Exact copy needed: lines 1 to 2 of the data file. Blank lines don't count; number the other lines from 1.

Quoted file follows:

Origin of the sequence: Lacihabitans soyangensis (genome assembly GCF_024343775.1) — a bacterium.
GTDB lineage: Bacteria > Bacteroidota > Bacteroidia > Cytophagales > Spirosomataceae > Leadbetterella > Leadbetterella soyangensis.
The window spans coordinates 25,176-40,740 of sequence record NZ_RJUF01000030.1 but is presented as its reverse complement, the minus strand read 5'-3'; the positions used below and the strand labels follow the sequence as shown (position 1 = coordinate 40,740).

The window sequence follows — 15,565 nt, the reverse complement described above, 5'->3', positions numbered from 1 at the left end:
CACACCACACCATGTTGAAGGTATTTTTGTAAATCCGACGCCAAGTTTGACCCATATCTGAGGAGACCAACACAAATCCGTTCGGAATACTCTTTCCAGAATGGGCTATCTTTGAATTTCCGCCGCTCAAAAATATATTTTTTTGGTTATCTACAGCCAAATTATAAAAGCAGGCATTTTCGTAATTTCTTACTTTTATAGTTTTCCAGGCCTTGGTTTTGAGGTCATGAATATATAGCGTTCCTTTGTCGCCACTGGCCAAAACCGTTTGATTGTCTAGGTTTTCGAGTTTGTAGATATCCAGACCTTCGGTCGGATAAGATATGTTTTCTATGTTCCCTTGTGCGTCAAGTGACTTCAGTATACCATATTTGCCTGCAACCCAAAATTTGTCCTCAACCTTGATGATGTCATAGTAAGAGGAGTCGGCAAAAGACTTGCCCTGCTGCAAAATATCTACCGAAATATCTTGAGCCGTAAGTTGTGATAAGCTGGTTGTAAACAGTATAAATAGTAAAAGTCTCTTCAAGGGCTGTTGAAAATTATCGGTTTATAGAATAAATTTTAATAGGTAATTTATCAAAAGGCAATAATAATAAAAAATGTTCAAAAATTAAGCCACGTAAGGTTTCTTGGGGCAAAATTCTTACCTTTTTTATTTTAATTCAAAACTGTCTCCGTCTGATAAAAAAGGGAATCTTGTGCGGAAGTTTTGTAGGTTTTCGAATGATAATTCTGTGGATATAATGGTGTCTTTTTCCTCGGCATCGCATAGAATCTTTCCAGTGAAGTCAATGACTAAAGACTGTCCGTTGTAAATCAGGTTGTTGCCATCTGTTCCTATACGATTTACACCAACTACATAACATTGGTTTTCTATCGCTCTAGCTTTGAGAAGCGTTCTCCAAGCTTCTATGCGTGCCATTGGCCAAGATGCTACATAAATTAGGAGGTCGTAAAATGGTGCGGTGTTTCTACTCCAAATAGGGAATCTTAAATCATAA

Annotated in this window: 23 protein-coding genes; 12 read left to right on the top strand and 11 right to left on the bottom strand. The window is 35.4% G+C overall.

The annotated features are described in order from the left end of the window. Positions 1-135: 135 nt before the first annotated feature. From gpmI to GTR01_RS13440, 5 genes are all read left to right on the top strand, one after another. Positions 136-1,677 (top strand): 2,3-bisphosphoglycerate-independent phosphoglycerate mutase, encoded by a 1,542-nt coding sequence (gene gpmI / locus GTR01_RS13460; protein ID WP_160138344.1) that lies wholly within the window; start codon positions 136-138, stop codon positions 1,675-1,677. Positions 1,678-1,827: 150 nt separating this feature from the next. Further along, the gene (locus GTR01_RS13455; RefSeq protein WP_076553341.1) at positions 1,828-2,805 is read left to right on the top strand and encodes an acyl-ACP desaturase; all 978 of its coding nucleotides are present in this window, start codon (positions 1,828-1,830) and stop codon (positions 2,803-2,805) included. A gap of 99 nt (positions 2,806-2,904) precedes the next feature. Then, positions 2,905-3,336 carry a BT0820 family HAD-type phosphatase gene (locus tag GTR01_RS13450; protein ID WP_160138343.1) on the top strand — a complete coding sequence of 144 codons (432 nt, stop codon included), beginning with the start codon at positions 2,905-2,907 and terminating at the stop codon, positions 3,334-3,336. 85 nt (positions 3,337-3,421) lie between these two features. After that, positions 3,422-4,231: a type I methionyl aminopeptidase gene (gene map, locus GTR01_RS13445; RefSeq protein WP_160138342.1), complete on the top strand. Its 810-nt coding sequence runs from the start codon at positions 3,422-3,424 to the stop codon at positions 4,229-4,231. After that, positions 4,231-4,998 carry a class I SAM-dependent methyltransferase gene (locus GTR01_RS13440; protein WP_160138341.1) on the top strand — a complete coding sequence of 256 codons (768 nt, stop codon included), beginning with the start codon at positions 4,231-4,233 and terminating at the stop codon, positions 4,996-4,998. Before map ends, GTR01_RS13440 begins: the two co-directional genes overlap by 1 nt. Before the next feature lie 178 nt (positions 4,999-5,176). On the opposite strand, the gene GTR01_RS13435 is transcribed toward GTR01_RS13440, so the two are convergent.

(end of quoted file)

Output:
Origin of the sequence: Lacihabitans soyangensis (genome assembly GCF_024343775.1) — a bacterium.
GTDB lineage: Bacteria > Bacteroidota > Bacteroidia > Cytophagales > Spirosomataceae > Leadbetterella > Leadbetterella soyangensis.